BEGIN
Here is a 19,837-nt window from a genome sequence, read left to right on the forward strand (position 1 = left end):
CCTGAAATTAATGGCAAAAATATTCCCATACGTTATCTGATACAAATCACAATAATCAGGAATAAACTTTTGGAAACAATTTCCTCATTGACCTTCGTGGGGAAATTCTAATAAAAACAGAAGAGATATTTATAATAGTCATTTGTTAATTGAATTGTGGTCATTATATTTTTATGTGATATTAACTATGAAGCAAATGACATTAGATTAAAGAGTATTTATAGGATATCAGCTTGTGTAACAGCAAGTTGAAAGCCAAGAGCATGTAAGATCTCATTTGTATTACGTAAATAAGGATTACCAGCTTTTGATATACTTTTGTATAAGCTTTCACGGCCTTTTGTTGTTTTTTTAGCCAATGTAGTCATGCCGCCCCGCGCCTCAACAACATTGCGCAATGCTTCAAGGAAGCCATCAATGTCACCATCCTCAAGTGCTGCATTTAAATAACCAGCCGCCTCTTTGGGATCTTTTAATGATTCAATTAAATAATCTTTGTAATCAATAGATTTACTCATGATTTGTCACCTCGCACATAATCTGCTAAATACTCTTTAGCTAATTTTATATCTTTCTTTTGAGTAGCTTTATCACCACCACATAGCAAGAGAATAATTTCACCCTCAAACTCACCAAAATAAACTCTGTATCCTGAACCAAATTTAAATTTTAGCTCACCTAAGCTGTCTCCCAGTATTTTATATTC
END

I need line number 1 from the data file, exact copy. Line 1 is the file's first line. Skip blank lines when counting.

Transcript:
Here is a 19,837-nt window from a genome sequence, read left to right on the forward strand (position 1 = left end):